Michael S. Hogue

The Promise of Religious Naturalism

Review by Jessica Chicka, 2013

The Promise of Religious Naturalism. By Michael S. Hogue. Rowman & Littlefield Publishers, Inc., 2010. 253 Pages. $69.99.

An intensive exploration of religious naturalism’s potential for creating a needed ecological ethic for today’s global context, Michael S. Hogue’s The Promise of Religious Naturalism is an informative and accessible volume. Claiming that secular environmentalism fails to meet the social and moral tasks of environmentalism, Hogue finds promise in the work of religious naturalists Loyal Rue, Jerome Stone, Ursula Goodenough, and Donald Crosby. His method for engaging with these authors is what he calls “appreciative criticism” (xxiii), in which he discusses the importance of developing a contextual framework for engaging each of the writer’s works, then compares and critiques their perspectives. Based on the analysis and comparison of these authors’ thoughts, Hogue constructs an ethical framework based in religious naturalism that will be able to address global ecological crises. His work is incredibly detailed and much of the book is spent in providing explanations of the religious naturalists’ works with his comparisons and criticisms sprinkled throughout. However, his work could benefit from an expanded focus on construction, as the general ethical frameworks he provides only give glimpses into the ways these frameworks could potentially be applied.

Hogue’s notion of contextualization serves as the basis for developing an ecological ethic out of religious naturalism. Contextualization describes the dynamism present in religious ethical development, as situations are constantly shifting and often antithetical ideas must be held in tension with one another. For example, morality in the present context is in a liminal state between morality of the past, which created the situations we face today, and morality of the future, which is how we would like to see the world (3).  Religion, too, is shifting; in the modern period it became acceptable to choose and critique one’s religious adherence rather than blindly accept that which is given through traditional authorities (11). This choice allows for the notion of what is considered religious to expand beyond traditional boundaries, including ascribing religious traits to one’s experience of the natural world, rather than relying on supernatural elements. However, as an emphasis on human ability expands philosophical, scientific, and religious horizons, it also amplifies human impact on the earth, creating a global ecological crisis. Each of the authors Hogue engages recognizes the importance of contextualization for the development of religious naturalism in light of the ecological crisis, and names the importance of religious naturalism as a resource for ethically engaging these problems.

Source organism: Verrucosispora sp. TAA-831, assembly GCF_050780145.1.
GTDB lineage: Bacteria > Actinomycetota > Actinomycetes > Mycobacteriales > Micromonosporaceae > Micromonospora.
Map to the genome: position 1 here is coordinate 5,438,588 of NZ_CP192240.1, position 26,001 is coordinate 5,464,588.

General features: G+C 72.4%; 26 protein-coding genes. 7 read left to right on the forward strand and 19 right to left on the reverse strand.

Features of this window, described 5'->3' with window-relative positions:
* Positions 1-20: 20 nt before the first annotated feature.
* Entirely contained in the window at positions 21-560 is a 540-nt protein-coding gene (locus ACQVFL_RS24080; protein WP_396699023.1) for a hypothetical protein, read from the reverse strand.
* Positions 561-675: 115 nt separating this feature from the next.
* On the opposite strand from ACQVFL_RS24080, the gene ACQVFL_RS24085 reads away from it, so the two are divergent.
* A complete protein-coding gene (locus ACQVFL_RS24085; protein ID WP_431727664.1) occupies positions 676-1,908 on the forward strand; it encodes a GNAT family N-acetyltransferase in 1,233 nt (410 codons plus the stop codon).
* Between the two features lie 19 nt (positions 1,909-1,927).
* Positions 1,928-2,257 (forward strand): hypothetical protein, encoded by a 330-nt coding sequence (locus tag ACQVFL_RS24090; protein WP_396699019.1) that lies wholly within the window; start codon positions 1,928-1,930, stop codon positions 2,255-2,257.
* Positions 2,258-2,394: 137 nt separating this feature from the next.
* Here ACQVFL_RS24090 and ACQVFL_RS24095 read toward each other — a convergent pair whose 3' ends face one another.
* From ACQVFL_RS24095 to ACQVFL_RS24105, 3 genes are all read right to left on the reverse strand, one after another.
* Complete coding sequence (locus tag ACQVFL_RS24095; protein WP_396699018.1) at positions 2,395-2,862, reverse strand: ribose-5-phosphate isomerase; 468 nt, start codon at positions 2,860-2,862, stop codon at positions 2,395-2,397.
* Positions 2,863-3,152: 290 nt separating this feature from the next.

Just as contextualization is important in providing the basis for an ecological ethic of religious naturalism, Hogue finds it important to make sure that his readers have a foundation in theory and method of religious naturalism and ethics before analyzing any of the authors’ works. He provides accessible and detailed explanations as to why theory and method are important for living a religiously moral life. In doing so, he sets forth the basic theories of naturalism, religion, and ethics that are applicable to religious naturalism. His task is not only to justify naturalism as a viable option for religious devotion, but to link that reverence and awe to ethical theory. His ethical theory argument focuses on a meta-ethical and normative ethics, which serve as the basis for applied ethics in given situations (77). Having this groundwork in ethical theory advances Hogue’s ability to adequately compare the ethical theories proposed by each of the author’s he investigates, and later attempt to construct a religious ecological ethic that will provide the promise and task of religious naturalism in today’s context.

The majority of Hogue’s book is spent critically engaging with the works of Rue, Stone, Goodenough, and Crosby. He selects these authors because their work is generally accessible and mediates between religious naturalists who are highly technical (Neville, Wildman) and those who express popular views of religious naturalism (Raymo, Dowd). Each of the authors comes to religious naturalism from different perspectives. Rue’s position naturalizes religion, emphasizing the idea that religions are cultural systems which are controlled by the same evolutionary dynamics found within nature (87).  Stone advocates for a religious naturalism, which makes the phenomenological argument that all that conduces to good in nature should be the basis for how we orient our lives (99). Crosby describes a religion of nature, which identifies all nature (both what is perceived as “good” and “evil”) as metaphysically ultimate (109). Finally, Goodenough develops a naturalistic religiopoiesis which attempts to craft a new religion out of nature from the perspective of natural sciences rather engaging in theological reconstruction from previous traditions (122). The diversity of these perspectives allows Hogue to identify the commonalities between each as well as how their differences can either complement each other or provide opportunities for pluralistic engagement.